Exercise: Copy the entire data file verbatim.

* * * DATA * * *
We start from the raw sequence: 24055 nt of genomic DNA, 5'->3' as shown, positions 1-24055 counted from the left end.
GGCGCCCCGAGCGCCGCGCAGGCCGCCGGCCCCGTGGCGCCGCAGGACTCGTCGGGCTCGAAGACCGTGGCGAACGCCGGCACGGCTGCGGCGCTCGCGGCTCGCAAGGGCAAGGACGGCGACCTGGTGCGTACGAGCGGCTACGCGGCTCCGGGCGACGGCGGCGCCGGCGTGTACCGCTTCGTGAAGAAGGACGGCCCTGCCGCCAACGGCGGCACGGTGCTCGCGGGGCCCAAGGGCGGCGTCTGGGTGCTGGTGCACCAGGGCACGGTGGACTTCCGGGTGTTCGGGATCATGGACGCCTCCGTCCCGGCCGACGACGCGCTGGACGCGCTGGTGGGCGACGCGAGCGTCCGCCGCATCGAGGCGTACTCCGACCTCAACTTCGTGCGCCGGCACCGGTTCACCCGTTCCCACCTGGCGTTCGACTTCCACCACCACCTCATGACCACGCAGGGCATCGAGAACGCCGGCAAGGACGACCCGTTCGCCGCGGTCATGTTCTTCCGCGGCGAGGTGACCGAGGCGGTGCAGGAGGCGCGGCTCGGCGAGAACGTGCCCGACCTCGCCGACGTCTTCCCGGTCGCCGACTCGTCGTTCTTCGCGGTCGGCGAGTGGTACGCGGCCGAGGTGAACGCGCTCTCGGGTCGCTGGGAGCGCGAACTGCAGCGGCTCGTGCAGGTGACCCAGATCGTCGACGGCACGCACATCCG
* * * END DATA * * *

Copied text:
We start from the raw sequence: 24055 nt of genomic DNA, 5'->3' as shown, positions 1-24055 counted from the left end.
GGCGCCCCGAGCGCCGCGCAGGCCGCCGGCCCCGTGGCGCCGCAGGACTCGTCGGGCTCGAAGACCGTGGCGAACGCCGGCACGGCTGCGGCGCTCGCGGCTCGCAAGGGCAAGGACGGCGACCTGGTGCGTACGAGCGGCTACGCGGCTCCGGGCGACGGCGGCGCCGGCGTGTACCGCTTCGTGAAGAAGGACGGCCCTGCCGCCAACGGCGGCACGGTGCTCGCGGGGCCCAAGGGCGGCGTCTGGGTGCTGGTGCACCAGGGCACGGTGGACTTCCGGGTGTTCGGGATCATGGACGCCTCCGTCCCGGCCGACGACGCGCTGGACGCGCTGGTGGGCGACGCGAGCGTCCGCCGCATCGAGGCGTACTCCGACCTCAACTTCGTGCGCCGGCACCGGTTCACCCGTTCCCACCTGGCGTTCGACTTCCACCACCACCTCATGACCACGCAGGGCATCGAGAACGCCGGCAAGGACGACCCGTTCGCCGCGGTCATGTTCTTCCGCGGCGAGGTGACCGAGGCGGTGCAGGAGGCGCGGCTCGGCGAGAACGTGCCCGACCTCGCCGACGTCTTCCCGGTCGCCGACTCGTCGTTCTTCGCGGTCGGCGAGTGGTACGCGGCCGAGGTGAACGCGCTCTCGGGTCGCTGGGAGCGCGAACTGCAGCGGCTCGTGCAGGTGACCCAGATCGTCGACGGCACGCACATCCG